36. Name tags | Mark Evans
  37. The Pyjama Girl. | Janey Macken Street!
  38. Killing the cobbler | James Clegg
  39. Anne of Clean Tables: How a famous writer encouraged a wanna-be writer to write, right. | I am not what I am.
  40. Weekly Writing Challenge: Dialogue – Peace Wall | Nomadic Gregoires
  41. Tell me how it is, Doc. | Anthony’s Heart Valve Replacement Saga
  42. Two way communication | Le Drake Noir
  43. Breaking News | 2twistedforcolortv
  44. WWC: The Oppressor | Kingdom of Sharks
  45. Jabberwocky: Dialogue With Attitude… | alienorajt
  46. Of Schnoodles and Twerking | Farfetched Friends
  47. The Bullet (# 2) | Rolbos ©
  48. Weekly Writing Challenge: Dialogue | imaginations
  49. Everyone, meet Mandy! | My August Hands
  50. The hardest word | Fifty Words a Day
  51. Weekly Writing Challenge: Dialogue. About goats. | Geography: It’s Awesome
  52. Hourglass | raggykate
  53. The call | Motherhood and Beyond
  54. WP22: Stability Tree | My Amphitheater
  55. WP20: Body and Soul | My Amphitheater
  56. WP18: Breaking News | My Amphitheater
  57. Weekly Writing Challenge: Frozen in TIme | Inspire
  58. Moving on | Spinning a Yarn~~
  59. The innocent question… | gaurimaini
  60. DPchallenge – Dramione fanfic (an original of mine) | Body, Mind, & Soul
  61. DPchallenge – Dramione original | Body, Mind, & Soul
  62. 3rdculturechildren
  63. Myself and the little voices in my head discuss an article on ‘Working Mothers’… | 3rdculturechildren
  64. After Life | Confused Humanity
  65. I will not hold your hand, nor will I hide. | Write in the Wrong Way
  66. Weekly Writing Challenge: Dialogue: Waking Up | MythRider
  67. Operation Spider Rescue | Gnome Lover
  68. The Spelling Bee | A String of Pearls
  69. Khalin Kros – Weekly Writing Challenge: Dialogue | Just Keep Swimming
  70. Child Soldiers (Weekly Writing Challenge) | Icezine
  71. Weekly Writing Challenge: Dialogue – Landmine | SERENDIPITY
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  73. Scene from the coffee shop. | Crossroads
  74. Sense & Sensitivity | marsowords
  75. Dialogue | thexienator
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  80. Six years in the making | The weird truth
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  87. Dialogue | Flickr Comments
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  92. Kids Say the Darndest Things, and Have Meltdowns at Parties | NobsLyfe
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  95. Weekly Writing Challenge: Dialogue –A Twist | Inner Quest Wanderer
  96. Infinite Infinities | Passive Good Mornings
  97. If Love Be Rough | The Silver Leaf Journal
  98. Strong for Someone Else | Avoiding Neverland
  99. Writing Challenge | While We’re Free
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  101. “What the f*ck … | gabrielleablackwell
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  103. Weekly Writing Challenge: Dialogue | Workarena
  104. The Ex | Nicki
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  106. Summers 5B | Keigh Ahr
  107. Two Truths. And A Lie. Part I. | A Ripple In Culture
  108. Growing Up with Verbal and Physical Abuse, part 2: A True Story | The Psych Word
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  110. Lost | Harcourt 51
  111. Lost | Sufficient for Each Day
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Daily Prompt: Standout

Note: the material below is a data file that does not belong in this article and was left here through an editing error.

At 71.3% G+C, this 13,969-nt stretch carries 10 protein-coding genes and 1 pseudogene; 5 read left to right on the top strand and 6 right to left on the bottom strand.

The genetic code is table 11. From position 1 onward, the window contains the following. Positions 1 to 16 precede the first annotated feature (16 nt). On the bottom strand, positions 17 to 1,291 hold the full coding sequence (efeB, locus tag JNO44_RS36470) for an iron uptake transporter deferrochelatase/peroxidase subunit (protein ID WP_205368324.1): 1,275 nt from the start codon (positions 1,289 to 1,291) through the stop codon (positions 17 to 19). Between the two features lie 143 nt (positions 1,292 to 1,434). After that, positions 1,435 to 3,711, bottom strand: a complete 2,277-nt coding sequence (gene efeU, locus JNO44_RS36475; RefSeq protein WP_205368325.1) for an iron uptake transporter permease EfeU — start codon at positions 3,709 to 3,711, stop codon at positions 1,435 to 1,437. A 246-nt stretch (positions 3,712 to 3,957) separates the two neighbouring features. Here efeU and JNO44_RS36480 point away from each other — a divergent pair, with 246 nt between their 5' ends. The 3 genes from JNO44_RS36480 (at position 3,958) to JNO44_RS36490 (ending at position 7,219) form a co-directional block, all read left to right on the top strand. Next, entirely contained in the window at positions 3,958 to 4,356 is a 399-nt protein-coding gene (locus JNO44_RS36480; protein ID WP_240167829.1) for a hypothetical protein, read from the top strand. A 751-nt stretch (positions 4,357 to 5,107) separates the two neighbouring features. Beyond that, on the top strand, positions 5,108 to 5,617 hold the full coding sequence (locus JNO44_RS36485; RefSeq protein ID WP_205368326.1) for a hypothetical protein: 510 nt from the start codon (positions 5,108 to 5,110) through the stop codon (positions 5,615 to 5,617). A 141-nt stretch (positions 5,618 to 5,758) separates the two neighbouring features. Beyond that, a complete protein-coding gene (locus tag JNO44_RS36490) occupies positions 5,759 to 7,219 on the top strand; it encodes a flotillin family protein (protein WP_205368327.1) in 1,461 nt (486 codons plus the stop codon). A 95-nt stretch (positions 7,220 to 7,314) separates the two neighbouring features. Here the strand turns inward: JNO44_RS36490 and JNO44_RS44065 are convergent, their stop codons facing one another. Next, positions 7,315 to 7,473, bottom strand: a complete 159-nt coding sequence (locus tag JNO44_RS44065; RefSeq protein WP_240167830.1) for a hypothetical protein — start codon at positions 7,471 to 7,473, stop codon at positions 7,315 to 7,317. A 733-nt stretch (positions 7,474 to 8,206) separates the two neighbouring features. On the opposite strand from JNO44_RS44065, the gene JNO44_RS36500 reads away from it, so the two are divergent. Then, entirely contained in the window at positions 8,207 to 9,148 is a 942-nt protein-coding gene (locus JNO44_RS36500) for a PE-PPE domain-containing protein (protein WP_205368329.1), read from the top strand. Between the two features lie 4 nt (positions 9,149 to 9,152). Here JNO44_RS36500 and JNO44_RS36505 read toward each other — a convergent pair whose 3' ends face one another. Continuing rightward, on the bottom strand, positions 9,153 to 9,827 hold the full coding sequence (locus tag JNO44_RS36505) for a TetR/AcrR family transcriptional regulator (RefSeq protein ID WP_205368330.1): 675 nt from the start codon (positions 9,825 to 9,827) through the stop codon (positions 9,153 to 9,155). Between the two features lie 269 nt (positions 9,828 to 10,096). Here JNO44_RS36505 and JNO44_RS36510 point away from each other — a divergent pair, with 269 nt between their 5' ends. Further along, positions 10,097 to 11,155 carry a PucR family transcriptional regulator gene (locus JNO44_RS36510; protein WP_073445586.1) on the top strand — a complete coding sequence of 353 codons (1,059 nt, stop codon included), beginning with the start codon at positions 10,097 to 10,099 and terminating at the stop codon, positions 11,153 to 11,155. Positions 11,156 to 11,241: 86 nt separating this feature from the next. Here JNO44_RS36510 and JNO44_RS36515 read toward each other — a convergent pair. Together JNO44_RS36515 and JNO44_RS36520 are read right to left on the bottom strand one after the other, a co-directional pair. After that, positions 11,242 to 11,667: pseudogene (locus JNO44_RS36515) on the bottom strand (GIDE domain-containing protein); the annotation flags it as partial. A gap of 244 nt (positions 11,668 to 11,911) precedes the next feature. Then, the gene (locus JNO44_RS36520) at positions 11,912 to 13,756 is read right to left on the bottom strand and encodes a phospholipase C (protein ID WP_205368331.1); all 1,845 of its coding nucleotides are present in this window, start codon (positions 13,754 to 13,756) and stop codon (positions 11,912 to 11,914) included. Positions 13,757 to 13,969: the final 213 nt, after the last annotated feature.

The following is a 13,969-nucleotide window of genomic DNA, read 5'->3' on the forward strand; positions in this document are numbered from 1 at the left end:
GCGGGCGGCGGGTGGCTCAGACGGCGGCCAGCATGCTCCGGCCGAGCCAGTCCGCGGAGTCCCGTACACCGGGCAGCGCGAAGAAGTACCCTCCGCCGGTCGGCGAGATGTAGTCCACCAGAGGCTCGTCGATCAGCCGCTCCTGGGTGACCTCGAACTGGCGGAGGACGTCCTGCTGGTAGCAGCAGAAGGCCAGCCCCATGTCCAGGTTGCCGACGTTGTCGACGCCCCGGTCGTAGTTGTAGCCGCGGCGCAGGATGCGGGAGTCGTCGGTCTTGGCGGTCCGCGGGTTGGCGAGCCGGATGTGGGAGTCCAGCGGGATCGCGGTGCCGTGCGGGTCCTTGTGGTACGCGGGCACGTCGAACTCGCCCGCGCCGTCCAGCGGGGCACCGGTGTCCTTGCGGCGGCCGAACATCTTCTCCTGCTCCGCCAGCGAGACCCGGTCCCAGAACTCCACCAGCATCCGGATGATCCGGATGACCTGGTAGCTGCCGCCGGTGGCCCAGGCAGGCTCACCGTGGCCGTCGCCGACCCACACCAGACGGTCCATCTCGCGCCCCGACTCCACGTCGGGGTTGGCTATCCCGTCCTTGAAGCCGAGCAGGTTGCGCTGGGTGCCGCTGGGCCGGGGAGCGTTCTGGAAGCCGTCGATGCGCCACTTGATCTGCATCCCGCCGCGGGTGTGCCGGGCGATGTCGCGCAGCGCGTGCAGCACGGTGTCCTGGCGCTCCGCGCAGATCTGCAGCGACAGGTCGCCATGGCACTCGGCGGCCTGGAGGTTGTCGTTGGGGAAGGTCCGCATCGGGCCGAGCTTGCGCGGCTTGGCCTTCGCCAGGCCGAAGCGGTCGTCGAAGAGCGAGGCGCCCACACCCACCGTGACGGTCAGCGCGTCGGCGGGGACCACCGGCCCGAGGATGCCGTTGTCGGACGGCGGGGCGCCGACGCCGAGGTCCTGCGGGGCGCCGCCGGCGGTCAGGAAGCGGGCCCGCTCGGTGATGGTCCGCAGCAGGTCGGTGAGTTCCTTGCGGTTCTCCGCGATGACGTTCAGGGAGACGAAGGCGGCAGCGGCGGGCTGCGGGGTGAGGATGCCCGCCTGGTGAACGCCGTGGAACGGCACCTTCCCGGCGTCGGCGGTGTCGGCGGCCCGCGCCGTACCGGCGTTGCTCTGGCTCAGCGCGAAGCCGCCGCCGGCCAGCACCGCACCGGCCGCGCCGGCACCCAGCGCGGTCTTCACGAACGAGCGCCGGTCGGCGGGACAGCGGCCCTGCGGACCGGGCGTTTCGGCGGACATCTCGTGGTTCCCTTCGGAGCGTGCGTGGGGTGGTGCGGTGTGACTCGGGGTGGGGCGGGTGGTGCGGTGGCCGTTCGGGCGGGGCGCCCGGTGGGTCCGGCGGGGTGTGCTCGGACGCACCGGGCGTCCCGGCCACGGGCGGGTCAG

The last time I stoodout in my whole class was when I was dressed as George, The Smartest Giant in Town. I wore just one shoe as I had given the other to a mouse to make her house, (over sized) trousers, a yellow shirt and a tie which reached my knees! I had fun dressing up, but I felt a little shy when the teacher took our photograph.

Springs Nursery May 2013 Newsletter_1

Starting school in Dubai

Mummy secures little Eva in the car seat and drives to the nursery. The little girl is crying hysterically as her mother hands over her bag with the morning snack and pampers along with a baby toilet seat. Eva is 18 months old and today is her first day of nursery. She will spend 5 hours at the nursery while Mummy enjoys her “freedom”. This is not fiction. This happens in Dubai.

So what do such small kids even do at nursery besides take naps and nappy changes? An 18 month old child has hardly started potty training and can only speak a few words.

Compared to Dubai, kids in the US start kindergarten at the age of 5 and in the UK they start nursery at 3 and then school at 4 or 5. Are children in Dubai more advanced than their counterparts in the UK and US and need to start learning sooner?

After spending 2 to 3 years in nursery it’s time to start school. But hey it’s not so easy. Parents have to register at a number of schools with a non-refundable registration fee of around $135 at each school. Even then a place is not guaranteed.

Ethan is going to be 3 at the start of the academic year and he has been lucky enough to be called for an assessment. Yes, even for starting school he has to go through an assessment. He is to enter a room full of strangers without his parents and answer questions correctly and confidently. He better not confuse his yellows from reds or his circles from ovals or else he will be deemed unfit to enter school. If he clears the assessment he will be put on a waiting list and if there is a place left for him, his parents will receive the lucky letter.

The whole process is extremely stressful and to add to it expensive for the parents. I went through it for my son and in the end I just had to go for the school affiliated with his nursery as I couldn’t get him admission anywhere else. I think it was easier for me getting into university in my hometown than it was getting my 3 year old in to school in Dubai!